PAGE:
The Post Diluvian Age
May 19th, 1957 @ 8:15 AM
THE POST-DILUVIAN AGE:
THE CALL OF ABRAHAM
Dr. W.A. Criswell
5-19-57 8:15 a.m.
You are sharing with us the services of the First Baptist Church in Dallas, Texas. This is the pastor bringing the early morning message from the ninth chapter of Genesis through the first part of the twelfth chapter of Genesis. And it includes The Post -Diluvian Age and the Call Of Abraham.
Now, let us turn in our Bibles to the ninth chapter of the Book of Genesis. And we begin there the story of a new age, a new government, a new dispensation. I suppose anyone who studies the Bible could group the development of the revelation of God and the dealings of God with man in many different ways, but here is one. There was a way that God dealt with man in the garden of Eden, and we call that the Age of Innocence. Then there was another way that God dealt with man after the garden and to the judgment of the flood. And that was an age when everybody did according as he pleased, and we call that the Age of Conscience.
Then there was another day, another age, and this age follows the Flood and lasts until the day, the call of Abraham. And we could call that the Day and the Age of Human Government. This is the day, this is the age, when nations first began to be organized and when social and civil law and order became regnant in the earth. Then you have an Age of the Patriarchs, Abraham, Isaac, and Jacob and the twelve sons of Israel. And you could call that the Age of Promise or the Age of the Patriarchs. Then you have a long day and story from Moses until the coming of the Christ. So you could call that the Age of the Dispensation of Law.
Then you have the story of the coming of Christ and His crucifixion, and that’s the age in which we now live, and you could call that the "Age of the Church," or the "Age of Grace," or the "Age of the Holy Spirit," or the "Age of the Preaching of the Gospel of the Son of God." And that’s the day, the dispensation, the government, the age under which we live. Then there is one other, there is a coming age, a coming day, a coming kingdom, and that will be beginning with the glorious appearing of our Lord into the forever of the forevers. And you could call that the "Kingdom Age." So I say as you take the Bible as a whole, as God reveals Himself and as He deals with the man that He made, it sort of falls into those ages.
Now this morning, we’re going to take the third one, this age after the Flood, after the Deluge. And we’re going to see how men do under a new government and directive from the Lord. Now look at it: here in the ninth chapter, in the second verse, the Lord says that we are going to have dominion over the beasts of the field, and the fowl of the air, and "over everything that moveth upon the earth." And how is it going to be? Is it going to be in loving submission such as you had in the garden of Eden? Or is it going to be because we are smart and ingenious with powers to kill and to destroy? What is it going to be in this new age? Well, it says here:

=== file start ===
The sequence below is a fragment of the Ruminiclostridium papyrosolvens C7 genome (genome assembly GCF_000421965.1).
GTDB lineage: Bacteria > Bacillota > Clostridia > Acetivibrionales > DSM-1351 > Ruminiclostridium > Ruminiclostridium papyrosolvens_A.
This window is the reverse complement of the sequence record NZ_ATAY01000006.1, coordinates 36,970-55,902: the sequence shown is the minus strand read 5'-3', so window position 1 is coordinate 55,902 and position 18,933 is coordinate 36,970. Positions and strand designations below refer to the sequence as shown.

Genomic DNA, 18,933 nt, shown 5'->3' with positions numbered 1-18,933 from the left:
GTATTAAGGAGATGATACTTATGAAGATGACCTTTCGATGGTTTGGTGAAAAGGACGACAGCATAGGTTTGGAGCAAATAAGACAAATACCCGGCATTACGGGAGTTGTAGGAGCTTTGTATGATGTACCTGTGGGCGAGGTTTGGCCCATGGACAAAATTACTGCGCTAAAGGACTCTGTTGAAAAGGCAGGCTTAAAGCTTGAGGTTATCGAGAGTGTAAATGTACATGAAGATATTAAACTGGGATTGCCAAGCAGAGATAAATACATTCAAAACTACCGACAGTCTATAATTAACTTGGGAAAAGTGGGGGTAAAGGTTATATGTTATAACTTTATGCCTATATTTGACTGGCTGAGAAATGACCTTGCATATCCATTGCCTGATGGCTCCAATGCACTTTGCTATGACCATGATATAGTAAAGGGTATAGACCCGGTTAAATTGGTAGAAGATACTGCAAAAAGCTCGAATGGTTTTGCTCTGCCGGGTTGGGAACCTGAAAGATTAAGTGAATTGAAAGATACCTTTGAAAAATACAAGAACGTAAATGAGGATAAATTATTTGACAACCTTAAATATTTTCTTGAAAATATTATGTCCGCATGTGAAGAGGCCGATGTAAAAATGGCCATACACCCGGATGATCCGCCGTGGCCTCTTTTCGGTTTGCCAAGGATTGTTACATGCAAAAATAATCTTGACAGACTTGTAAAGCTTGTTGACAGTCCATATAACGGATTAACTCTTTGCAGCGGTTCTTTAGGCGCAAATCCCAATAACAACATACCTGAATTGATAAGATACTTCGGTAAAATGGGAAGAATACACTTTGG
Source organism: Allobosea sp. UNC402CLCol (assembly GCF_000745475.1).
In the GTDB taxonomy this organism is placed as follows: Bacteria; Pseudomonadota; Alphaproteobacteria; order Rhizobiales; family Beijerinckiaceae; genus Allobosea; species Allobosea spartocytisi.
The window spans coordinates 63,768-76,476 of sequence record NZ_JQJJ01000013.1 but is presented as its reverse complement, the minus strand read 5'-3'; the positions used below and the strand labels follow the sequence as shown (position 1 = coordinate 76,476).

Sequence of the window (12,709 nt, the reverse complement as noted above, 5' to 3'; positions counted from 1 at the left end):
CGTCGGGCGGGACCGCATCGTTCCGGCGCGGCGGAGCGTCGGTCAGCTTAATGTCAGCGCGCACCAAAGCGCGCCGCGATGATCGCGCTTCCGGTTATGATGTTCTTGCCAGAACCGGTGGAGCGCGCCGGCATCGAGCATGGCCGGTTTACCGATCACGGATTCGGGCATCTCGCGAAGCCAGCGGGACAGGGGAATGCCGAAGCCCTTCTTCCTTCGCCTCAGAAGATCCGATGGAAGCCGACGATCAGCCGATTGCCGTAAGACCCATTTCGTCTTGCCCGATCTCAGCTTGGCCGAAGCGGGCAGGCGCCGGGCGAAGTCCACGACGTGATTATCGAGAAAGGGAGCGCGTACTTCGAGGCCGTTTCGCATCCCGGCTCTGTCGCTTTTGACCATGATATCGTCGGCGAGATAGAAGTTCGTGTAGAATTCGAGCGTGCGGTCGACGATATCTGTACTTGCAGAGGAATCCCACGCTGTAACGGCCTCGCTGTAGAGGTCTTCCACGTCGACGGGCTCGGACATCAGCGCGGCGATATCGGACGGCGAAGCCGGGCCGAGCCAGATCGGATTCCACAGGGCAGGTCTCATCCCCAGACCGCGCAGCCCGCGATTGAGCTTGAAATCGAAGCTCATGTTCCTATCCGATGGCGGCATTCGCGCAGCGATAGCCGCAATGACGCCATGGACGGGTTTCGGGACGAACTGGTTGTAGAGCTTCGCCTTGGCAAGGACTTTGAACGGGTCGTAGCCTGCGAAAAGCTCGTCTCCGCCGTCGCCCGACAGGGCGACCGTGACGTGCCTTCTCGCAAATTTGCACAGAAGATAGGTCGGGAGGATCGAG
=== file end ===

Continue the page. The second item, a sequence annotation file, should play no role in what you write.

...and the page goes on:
The fear of you and the dread of you shall be upon every beast of the earth, and every fowl of the air, and upon all that moveth upon the earth, and even the fish of the sea; into your hand they are delivered.
Now that’s a mandate of God. That’s a decree of the Almighty. And it comes out just like God has decreed it.
A man is about the weakest and most helpless of all the animals that the Lord has made. You pit a single, lone man against a leopard or a tiger or a lion or an elephant, he is nothing. He is weak and puny, and yet the Lord says, "Into your hands I have delivered all of these beasts and everything that moveth in the air or through the sea." And the reason for it is in the ingenuity of the man that God has made. We have atomic bombs, and hydrogen bombs, and missiles, and guns, and I don’t know what all we have. And the animal kingdom is subject to us because of fear and dread. Not as it was in the days of the Edenic innocence, when the lion lay down with the lamb, and the calf and the fatling and the wolf, all of them together. No, this world in which we live is a world of the tooth and the tiger and the mailed fist. And it’s going to be that way until the Lord comes and fills this earth with love and peace and righteousness.
I don’t care how many United Nations, or how many League of Nations, or how many Concord Acts, or how many Kellogg peace pacts. The ape and the tiger and the lion are in the human heart, and they are in this earth. And it is that kind of a world in which we live. The day of the Edenic quiet and peace is gone. Sin destroyed it [Genesis 3]. And we live in an age, the Bible says, "of fear and of dread." And when you get rid of Napoleon, you’ve got Bismarck to face. And when you get rid of Bismarck, you have Kaiser Wilhelm II to face. And when you get rid of Kaiser Wilhelm II, you have Hitler to face. And when you get rid of Hitler, you have Stalin to face. And when you get rid of Stalin, you have those unspeakable gangsters in China and in the Kremlin to face. And if we were to be able to vanquish communism overnight, we’d have some other low-down, sorry, good-for-nothing critter of a devil to face still! You don’t get rid of them. That’s what the Book says, and that’s all I’m doing is just telling you, Sunday by Sunday, what the Book says. It’s a world of fear and of dread, not of peace and of righteousness.